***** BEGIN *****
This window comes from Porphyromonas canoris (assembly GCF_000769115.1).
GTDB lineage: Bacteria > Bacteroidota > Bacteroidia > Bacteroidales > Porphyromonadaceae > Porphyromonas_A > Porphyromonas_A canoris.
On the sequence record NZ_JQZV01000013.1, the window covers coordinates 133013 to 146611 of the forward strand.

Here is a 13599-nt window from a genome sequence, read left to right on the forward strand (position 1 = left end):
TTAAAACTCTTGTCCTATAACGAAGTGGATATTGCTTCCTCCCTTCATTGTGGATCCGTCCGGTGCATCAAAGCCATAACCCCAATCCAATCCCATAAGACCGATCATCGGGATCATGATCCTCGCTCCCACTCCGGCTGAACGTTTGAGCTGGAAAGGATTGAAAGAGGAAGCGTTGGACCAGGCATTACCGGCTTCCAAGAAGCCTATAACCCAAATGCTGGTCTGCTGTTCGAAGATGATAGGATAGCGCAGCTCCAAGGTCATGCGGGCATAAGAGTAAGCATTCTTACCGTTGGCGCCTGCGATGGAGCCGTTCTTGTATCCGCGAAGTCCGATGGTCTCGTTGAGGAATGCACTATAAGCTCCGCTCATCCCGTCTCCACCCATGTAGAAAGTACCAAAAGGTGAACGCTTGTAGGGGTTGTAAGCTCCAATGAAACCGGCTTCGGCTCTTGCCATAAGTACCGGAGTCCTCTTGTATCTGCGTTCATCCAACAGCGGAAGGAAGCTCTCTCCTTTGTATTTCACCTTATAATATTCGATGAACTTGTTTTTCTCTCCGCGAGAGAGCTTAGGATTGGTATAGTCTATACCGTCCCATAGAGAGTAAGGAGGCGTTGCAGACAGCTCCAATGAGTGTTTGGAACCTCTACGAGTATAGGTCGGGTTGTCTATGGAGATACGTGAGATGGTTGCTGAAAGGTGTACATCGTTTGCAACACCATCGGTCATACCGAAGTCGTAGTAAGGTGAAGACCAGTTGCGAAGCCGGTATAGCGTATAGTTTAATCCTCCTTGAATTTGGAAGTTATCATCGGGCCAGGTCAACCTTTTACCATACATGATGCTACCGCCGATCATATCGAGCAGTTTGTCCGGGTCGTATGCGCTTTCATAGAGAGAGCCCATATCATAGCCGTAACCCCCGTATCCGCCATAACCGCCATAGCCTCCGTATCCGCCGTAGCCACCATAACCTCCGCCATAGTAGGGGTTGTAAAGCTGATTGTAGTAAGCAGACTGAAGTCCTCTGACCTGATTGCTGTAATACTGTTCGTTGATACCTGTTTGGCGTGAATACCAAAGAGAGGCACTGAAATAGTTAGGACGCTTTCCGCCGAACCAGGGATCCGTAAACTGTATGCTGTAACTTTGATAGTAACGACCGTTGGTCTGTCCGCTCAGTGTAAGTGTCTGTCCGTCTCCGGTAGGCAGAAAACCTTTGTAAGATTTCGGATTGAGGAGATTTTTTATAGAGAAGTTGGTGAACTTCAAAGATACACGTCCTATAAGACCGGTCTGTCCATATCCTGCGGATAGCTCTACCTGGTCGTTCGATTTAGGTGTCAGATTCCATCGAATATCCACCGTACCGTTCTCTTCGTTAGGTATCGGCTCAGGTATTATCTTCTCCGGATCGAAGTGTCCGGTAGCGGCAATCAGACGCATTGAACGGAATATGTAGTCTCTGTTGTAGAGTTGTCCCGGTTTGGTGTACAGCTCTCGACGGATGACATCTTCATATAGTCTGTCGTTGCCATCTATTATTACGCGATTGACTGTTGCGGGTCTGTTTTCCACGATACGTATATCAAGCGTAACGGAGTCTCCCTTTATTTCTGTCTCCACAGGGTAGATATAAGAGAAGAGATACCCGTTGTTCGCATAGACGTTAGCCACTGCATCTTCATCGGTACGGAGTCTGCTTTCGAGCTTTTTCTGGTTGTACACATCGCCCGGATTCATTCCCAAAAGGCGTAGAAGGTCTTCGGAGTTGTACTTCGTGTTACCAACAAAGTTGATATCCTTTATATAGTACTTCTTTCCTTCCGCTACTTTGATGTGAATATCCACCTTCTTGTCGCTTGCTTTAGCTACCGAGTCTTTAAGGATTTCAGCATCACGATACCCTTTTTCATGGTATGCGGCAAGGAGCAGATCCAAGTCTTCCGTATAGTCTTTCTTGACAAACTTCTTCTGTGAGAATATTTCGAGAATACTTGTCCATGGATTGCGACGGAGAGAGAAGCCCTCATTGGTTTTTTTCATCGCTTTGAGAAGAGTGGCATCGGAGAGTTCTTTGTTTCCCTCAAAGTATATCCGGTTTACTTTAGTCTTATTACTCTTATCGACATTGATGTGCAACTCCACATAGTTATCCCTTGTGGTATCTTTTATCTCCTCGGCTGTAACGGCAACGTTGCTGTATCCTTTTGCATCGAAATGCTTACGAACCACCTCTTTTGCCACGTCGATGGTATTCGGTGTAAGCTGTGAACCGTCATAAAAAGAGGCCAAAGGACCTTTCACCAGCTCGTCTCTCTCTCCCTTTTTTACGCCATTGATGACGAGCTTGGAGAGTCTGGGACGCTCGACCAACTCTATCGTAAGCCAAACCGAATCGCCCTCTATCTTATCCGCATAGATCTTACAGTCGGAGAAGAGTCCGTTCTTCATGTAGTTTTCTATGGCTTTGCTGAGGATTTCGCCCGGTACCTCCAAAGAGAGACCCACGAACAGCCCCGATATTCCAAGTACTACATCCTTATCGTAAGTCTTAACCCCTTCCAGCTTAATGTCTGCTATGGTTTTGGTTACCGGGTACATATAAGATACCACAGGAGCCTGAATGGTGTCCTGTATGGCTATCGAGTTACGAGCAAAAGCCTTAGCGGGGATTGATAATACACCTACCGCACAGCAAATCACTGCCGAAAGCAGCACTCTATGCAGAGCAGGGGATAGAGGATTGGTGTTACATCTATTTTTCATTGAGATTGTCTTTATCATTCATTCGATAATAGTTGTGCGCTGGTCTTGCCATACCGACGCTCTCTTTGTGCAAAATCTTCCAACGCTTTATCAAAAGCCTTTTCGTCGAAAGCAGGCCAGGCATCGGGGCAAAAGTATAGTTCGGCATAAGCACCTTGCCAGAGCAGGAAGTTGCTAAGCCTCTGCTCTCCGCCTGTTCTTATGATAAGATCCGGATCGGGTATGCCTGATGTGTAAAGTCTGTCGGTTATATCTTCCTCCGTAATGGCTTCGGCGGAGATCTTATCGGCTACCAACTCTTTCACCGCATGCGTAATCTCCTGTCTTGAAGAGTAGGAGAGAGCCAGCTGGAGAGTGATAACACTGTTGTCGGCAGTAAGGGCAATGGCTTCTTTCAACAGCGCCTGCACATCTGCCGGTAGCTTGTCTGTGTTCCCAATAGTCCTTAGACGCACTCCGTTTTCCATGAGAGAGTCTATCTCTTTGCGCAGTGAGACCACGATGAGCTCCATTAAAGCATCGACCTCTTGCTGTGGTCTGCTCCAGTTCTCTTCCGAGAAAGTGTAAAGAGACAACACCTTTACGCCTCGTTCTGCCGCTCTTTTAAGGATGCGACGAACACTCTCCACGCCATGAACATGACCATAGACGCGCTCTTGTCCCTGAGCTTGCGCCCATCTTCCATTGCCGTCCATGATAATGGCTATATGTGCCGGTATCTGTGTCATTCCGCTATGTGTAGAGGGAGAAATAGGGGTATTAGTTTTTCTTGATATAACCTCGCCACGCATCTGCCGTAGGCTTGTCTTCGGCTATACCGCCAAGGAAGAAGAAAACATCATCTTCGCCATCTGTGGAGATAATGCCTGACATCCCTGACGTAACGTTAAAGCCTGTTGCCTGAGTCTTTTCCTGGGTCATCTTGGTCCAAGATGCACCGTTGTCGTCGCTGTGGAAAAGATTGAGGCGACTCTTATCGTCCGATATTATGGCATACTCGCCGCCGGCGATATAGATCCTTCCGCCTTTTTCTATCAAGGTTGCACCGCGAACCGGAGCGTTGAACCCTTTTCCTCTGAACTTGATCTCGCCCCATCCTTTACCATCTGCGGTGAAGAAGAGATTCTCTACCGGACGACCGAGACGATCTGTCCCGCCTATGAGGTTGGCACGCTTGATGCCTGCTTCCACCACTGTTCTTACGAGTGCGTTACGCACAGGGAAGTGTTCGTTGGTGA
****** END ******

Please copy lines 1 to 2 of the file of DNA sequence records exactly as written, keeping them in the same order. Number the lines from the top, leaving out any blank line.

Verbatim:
This window comes from Porphyromonas canoris (assembly GCF_000769115.1).
GTDB lineage: Bacteria > Bacteroidota > Bacteroidia > Bacteroidales > Porphyromonadaceae > Porphyromonas_A > Porphyromonas_A canoris.